The watch that ends the night: A novel Paperback – 1986
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In The Watch That Ends the Night, the last of Hugh MacLennan's major novels (it earned him his fifth Governor General's Award), the unruliness that was always part of his epic vision has become particularly noticeable. MacLennan's usual mélange of intellectualism and melodrama is still immediately recognizable, but The Watch That Ends the Night rambles in ways that his earlier books do not, through passages of Dickensian pastiche and even what appears to be a tinny mimicry of the private school from Evelyn Waugh's Decline and Fall. Narrator George Stewart, a moderately charming, self-justifying, and privately meek radio commentator, is married to Catherine, a passionate but chronically ill woman. Though George and Catherine were teenage sweethearts, they only married after Catherine's first husband, Jerome Martell, disappeared while fighting with the French Resistance in the Second World War.
Martell, however, is not dead, and he returns to Montreal, upsetting the mild domestic stability of the Stewarts. MacLennan sets up Martell as a flamboyant, doomed hybrid of Christ, Odysseus, and Doctor Norman Bethune, and The Watch That Ends the Night is really Martell's book--recounting his checkered Canadian career and the forces that sent him to the trenches in the First World War, to aid the Loyalists in the Spanish Civil War, and to incarceration and forced labour in Nazi Germany, the Soviet Union, and China. The Watch That Ends the Night is among MacLennan's most politically sophisticated books, and it makes an interesting counterpoint to Two Solitudes. Curious readers who are unfamiliar with MacLennan will be much better served, though, by the much more readable Barometer Rising. --Jack Illingworth --This text refers to an alternate Paperback edition.
The Watch That Ends the Night is a novel of affirmation ... The vanity of human wishes, death itself, are part of the mystery to be loved ... I would not trade MacLennan for a legion of beatniks or a whole flotilla-full of angry young men. Queen's Quarterly --This text refers to an alternate Paperback edition.See all Product Description
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Hugh Mclennon was a Montreal author, originally from Nova Scotia whoe was also a distinguished classics teacher teaching in Mcgill University.
The story is basically the relationship between Jerome Martell, a Monreal surgeon and his alter ego. George. Both are in love with the same women Catherine. Catherine is George's childhood friend who eventually marries Jerome then a successful surgeon. Jerome is someone from a modest background who had fought in WW1 and was notably damaged by his experience. He is a somewhat heroic charecter loosely based on Dr. Norman Bethune. At first he is happy with Catherine who is barely clinging to life with a damaged heart. However when Jerome becomes politically active, the relationship deteriorates and he abandons Catherine and their daughter Sally and goes off to fight on the Republican side in thr Spanish Civil War. He eventually disappears and is presumed dead. Catherine then turns to her old friend George and they marry. Jerome reappears twelve years later at the height of the Korean War and Catherine nearly dies of shock when she meets her ex husband.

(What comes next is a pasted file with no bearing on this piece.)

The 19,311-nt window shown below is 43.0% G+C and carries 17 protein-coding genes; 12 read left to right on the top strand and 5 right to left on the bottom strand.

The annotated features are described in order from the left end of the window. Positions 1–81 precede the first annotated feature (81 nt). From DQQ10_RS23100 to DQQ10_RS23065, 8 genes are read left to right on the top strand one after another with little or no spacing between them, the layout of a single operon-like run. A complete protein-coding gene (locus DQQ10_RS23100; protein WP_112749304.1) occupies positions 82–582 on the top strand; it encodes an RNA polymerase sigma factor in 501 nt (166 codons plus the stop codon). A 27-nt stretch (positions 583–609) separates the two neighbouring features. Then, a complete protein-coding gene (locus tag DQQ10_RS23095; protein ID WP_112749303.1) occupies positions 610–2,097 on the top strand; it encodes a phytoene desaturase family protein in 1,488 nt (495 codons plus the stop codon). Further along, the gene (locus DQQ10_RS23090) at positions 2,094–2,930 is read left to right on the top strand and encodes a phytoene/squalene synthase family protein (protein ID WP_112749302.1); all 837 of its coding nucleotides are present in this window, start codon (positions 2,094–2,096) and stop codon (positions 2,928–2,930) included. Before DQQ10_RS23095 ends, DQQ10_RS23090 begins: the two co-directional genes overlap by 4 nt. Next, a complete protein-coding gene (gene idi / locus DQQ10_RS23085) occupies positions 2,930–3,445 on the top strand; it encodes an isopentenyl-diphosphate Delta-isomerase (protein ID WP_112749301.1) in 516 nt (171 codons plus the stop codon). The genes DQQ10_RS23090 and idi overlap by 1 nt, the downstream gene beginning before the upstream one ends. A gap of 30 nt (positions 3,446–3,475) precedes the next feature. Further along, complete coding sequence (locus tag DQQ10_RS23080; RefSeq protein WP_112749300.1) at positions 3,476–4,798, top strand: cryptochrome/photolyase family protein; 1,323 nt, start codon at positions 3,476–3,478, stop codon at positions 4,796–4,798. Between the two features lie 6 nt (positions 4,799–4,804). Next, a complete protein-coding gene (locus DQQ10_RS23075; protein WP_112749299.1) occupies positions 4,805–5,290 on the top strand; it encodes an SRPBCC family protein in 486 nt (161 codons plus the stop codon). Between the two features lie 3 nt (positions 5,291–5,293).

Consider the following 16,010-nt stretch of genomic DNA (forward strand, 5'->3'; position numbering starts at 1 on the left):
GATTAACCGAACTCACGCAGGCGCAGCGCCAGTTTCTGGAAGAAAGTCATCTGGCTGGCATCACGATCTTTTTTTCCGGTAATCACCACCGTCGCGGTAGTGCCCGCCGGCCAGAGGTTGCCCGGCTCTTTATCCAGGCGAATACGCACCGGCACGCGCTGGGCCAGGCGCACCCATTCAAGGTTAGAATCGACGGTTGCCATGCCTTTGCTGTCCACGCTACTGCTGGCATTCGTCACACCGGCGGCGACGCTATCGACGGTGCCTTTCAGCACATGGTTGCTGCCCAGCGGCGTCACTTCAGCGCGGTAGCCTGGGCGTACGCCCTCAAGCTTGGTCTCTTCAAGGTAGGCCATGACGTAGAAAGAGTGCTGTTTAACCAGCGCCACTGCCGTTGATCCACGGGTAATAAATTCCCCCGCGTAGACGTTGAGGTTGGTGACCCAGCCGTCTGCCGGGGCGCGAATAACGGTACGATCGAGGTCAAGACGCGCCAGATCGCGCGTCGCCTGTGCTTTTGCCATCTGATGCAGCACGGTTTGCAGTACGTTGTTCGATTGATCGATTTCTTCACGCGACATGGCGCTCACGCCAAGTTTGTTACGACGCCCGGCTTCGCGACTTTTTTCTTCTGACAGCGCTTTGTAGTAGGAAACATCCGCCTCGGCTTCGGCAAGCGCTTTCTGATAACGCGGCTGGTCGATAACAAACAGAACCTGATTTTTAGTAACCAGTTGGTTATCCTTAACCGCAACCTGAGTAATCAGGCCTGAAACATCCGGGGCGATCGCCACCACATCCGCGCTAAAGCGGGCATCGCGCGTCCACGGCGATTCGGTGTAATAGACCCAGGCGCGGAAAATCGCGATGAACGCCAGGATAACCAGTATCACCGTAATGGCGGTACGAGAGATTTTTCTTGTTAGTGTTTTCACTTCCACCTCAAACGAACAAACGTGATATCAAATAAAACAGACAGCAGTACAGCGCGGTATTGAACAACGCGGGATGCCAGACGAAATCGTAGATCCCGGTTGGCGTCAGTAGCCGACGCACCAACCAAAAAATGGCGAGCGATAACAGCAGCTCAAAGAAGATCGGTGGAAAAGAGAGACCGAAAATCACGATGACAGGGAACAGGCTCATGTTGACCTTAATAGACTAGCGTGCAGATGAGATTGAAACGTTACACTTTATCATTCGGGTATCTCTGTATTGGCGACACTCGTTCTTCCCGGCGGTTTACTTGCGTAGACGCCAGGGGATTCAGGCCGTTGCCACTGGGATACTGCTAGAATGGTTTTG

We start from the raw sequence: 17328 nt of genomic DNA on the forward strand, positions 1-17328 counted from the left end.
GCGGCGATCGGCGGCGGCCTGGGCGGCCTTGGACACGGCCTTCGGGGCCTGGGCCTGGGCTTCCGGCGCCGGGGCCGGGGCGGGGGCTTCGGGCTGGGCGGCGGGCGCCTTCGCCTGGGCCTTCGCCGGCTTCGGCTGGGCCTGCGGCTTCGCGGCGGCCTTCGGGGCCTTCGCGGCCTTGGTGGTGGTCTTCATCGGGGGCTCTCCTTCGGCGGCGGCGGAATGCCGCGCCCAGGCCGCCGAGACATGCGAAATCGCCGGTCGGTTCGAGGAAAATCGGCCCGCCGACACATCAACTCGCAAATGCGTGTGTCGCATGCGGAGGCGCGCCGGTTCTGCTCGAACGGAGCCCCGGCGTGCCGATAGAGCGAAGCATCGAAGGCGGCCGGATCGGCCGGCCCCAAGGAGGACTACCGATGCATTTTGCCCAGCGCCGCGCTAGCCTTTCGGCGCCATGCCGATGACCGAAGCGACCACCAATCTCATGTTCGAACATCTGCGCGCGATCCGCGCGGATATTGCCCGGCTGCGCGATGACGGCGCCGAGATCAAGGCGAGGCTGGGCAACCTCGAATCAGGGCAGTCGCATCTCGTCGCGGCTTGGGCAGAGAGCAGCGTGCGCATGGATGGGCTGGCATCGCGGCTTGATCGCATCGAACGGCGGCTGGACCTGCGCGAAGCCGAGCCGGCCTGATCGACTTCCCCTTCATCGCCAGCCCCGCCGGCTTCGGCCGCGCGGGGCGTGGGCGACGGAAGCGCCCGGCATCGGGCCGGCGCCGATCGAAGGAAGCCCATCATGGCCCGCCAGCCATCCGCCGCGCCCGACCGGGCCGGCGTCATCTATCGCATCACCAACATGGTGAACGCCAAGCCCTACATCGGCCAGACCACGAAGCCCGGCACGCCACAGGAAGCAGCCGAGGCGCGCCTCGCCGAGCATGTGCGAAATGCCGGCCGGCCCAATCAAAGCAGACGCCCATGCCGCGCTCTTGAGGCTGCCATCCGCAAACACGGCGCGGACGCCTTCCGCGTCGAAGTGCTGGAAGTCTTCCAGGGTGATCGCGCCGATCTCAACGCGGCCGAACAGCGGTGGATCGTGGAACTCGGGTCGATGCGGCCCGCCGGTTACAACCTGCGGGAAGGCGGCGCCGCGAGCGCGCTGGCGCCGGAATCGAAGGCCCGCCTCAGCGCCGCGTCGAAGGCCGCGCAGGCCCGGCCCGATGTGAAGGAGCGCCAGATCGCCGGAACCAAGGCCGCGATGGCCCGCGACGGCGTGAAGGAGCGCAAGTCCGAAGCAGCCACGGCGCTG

The stregnth of the book is the descrition of St.Catherine Street, the main Montreal thoroughfare during the thirties with its unemployed crowds shuffling aimlessly. It is also good in the social ferment, in particular between the commuunist and the right wing French Canadians. Mclennon tries to use Jerome as a political everyman showing how devotion to a cause though well intentioned leads only to misery all around. He does this very well. In style the book sometimes reminds me of a Canadian Hemingway with occasional touches of A.J. Cronin. The weakness of the book is the sometimes unconvincing dialogue and the sketchy portraits of the female charecters. In summary this is a very informed and entertaining novel.
_Watch_ gets compared to Graham Greene's _The End of the Affair_ here and there. It's a terrible comparison, though they make an interesting contrast. They both vividly document modes of thought and emotional states that I've experienced. They both deal with illness and death, and a kind of love. But the POV characters couldn't be any further different. The smugly self-hating narrator of _Affair_ is hard to cope with (although his actions belie the awfulness of his words). The narrator of The Watch that Ends the Night is, well, very Canadian. And a lot like me. Which made it much easier to identify with him. (Not that being able to identify with a character is a good in itself.)
The one action sequence is rollicking, even if it is sort of in a Jack London mode. As a document of the intelligentsia dealing with fascism and Communism in the mid-twentieth century, it's fascinating. As a personal atlas of heartscapes, it's arresting. It's kind of a novel-length version of Leonard Cohen's "Famous Blue Raincoat", I suppose.
The reason I give it four stars:
I can't believe how awful the Kindle ebook version of this is. I don't think it was proofread once. Abbreviations like CBC and RCMP are lowercased, lines of dialogue are run on with one another (making it difficult to understand who's talking), and there are flatout typos all over the place. The publisher should be ashamed of this hack job.